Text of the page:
A General Topology Workbook by Iain T. Adamson

By Iain T. Adamson

This booklet has been known as a Workbook to make it transparent from the beginning that it's not a standard textbook. traditional textbooks continue via giving in each one part or bankruptcy first the definitions of the phrases for use, the innovations they're to paintings with, then a few theorems related to those phrases (complete with proofs) and at last a few examples and workouts to check the readers' knowing of the definitions and the theorems. Readers of this ebook will certainly locate all of the traditional constituents--definitions, theorems, proofs, examples and workouts­ yet now not within the traditional association. within the first a part of the e-book could be stumbled on a short evaluate of the elemental definitions of normal topology interspersed with a wide num­ ber of workouts, a few of that are additionally defined as theorems. (The use of the note Theorem isn't meant as a sign of trouble yet of value and usability. ) The routines are intentionally now not "graded"-after the entire difficulties we meet in mathematical "real lifestyles" don't are available order of hassle; a few of them are extremely simple illustrative examples; others are within the nature of instructional difficulties for a conven­ tional path, whereas others are rather tough effects. No strategies of the workouts, no proofs of the theorems are incorporated within the first a part of the book-this is a Workbook and readers are invited to attempt their hand at fixing the issues and proving the theorems for themselves.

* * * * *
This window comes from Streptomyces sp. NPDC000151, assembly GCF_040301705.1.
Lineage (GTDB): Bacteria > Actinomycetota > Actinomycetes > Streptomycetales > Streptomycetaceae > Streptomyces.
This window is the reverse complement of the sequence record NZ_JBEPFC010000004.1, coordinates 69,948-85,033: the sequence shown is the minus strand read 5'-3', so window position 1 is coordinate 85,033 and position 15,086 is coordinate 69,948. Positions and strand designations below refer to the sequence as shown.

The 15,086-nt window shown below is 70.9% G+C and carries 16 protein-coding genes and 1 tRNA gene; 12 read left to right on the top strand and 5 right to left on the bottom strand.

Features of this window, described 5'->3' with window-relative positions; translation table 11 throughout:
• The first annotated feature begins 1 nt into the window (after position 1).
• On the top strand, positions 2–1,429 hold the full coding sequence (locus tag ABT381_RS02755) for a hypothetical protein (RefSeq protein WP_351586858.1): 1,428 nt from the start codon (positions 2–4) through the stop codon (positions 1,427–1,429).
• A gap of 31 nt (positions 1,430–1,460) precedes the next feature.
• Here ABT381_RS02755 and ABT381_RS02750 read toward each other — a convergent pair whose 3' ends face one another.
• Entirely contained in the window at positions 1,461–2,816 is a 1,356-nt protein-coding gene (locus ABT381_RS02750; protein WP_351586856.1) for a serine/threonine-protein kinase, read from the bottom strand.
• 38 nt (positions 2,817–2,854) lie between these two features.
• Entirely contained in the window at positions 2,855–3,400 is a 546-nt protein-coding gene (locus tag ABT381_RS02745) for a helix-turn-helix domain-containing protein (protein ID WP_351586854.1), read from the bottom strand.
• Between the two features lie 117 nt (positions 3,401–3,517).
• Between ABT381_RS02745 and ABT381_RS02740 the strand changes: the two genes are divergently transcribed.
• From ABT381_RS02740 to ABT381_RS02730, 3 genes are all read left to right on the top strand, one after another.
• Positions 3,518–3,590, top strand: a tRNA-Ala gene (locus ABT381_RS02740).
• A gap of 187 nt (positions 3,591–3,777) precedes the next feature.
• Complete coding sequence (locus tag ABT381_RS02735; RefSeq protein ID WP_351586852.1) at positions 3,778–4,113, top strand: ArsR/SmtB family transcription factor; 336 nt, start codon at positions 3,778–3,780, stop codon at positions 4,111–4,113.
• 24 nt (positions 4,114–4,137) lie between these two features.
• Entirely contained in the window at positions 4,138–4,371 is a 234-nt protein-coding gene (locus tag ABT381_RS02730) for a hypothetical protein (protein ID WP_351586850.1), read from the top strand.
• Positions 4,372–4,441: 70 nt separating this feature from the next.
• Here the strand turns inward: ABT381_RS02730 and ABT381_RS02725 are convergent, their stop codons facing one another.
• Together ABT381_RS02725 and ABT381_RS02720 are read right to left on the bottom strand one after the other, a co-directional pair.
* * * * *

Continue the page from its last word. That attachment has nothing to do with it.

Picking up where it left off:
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Certainly f->(A) = {O} and f->(B) = {I}. We have to show that f is continuous. The usual topology on [0, 1] is generated by the collection of subsets of the two types [0, s) and (t, 1]; so we need only show that the inverse images und er f of such sets are T-open. To do this we prove first that 1-[0, s ) =: U '·EJ(U,. )) where L is th e set of dyadic rationals in (t, 1]. Theorem 5 = Exercise 168 (Tietze's Extension Theorem) . Let (E, T) be a normal topological space, FaT-closed subset of E . Then every continuous mapping from F to a bounded closed interval I of R can be extended to a continuous mapping from E to I .

To prove the only if part, let (E , T) be a completely regular space. Let F be th e set of all cont inuous mappings from E to [0, IJ; for each f in F let If = [0,1] a nd let P = n f EF If . Define a mapping 9 from E to P by set t ing g(x) = (J (x ))fEF for all x in E . Prove first (using the T) property) that 9 is injective (so th at we have an inverse mapping g-I from g~(E) to E) ; th en that g is cont inuous; then finally th at g-I is continuous. (7) The topology T and th e topologi cal space (E ,T) are said to be normal if, for every pair of disjoint T-closed subsets A a nd B of E , there exist disjoint T-open subsets U a nd V including A and B resp ectively.

Prove that if V is a T-open subset of E then (V ,Tv) is also separable. Exercise 81. Let E be an uncountable set, p a point of E and Tp the particular point topology on E determined by p. Let A = Cdp}. Prove that (E, T p ) is separable but that (A, (Tp)A) is not. Example 2. Let ((Ei ,Ti))iEI be a family of to pological spaces. Let E = 0 iEI E, and, for each index i in J, let 1I"i be the projection mapping from E to E i . The topology induced on E by the family of mappings (1I"i)iEI is called the product topology on E ; we denote it by 0 iEI i: The topological space (0 iEl e; 0 iElTi) is called the topological product of the family ((Ei ,Ti)) iEI.

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